There is no mystery in the language which courts from time immemorial expressed in an attempt to explain when they will interfere with a verdict which has been challenged on the grounds of either excessiveness or inadequacy. Lip service is given to the rule that the size of the verdict alone is not the criteria for interference with the verdict of a jury. The usual language is that excessiveness or inadequacy, to warrant interference, must evince or carry an implication of passion or prejudice, corruption, partiality, improper influences, or the like. An analysis of the decisions, however, justifies "the conclusion that courts generally grant relief if convinced that the verdict substantially exceeds or falls below any rational appraisal or estimate of the damages, even though the inference of passion, prejudice, partiality, or other improper notice on the part of the jury is no more natural or reasonable than the inference of a mistake or misapprehension" on the part of the jury.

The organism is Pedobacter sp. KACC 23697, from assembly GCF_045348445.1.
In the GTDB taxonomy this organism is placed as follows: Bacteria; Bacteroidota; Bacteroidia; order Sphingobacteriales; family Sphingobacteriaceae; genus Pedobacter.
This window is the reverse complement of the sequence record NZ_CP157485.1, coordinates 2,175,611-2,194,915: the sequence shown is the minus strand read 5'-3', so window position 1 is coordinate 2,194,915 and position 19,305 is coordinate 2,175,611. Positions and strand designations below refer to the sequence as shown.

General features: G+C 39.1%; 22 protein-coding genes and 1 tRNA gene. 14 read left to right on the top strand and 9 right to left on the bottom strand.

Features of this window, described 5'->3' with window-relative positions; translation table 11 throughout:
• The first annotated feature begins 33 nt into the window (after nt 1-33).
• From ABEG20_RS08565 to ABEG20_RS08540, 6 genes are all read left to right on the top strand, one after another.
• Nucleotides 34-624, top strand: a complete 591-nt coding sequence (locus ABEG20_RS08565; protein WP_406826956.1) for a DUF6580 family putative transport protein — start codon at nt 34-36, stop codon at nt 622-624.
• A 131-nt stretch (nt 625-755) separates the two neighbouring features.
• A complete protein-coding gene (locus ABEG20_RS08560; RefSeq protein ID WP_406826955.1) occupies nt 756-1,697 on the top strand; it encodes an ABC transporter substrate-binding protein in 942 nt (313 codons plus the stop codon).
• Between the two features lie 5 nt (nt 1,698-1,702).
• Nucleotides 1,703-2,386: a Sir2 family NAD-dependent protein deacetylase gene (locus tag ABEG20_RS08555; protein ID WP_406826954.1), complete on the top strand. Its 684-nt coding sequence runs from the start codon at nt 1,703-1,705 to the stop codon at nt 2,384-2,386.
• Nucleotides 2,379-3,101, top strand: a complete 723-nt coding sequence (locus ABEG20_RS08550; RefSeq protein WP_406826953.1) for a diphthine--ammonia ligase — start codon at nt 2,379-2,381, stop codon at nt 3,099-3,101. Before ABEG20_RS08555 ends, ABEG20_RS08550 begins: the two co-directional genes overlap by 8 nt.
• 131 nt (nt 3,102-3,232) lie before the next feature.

Owen T. Palmer Jr., Inadequate Damages in P.I. Actions: Trends in Appellate Decisions, 17 Clev.-Marshall L. Rev. 413 (1968)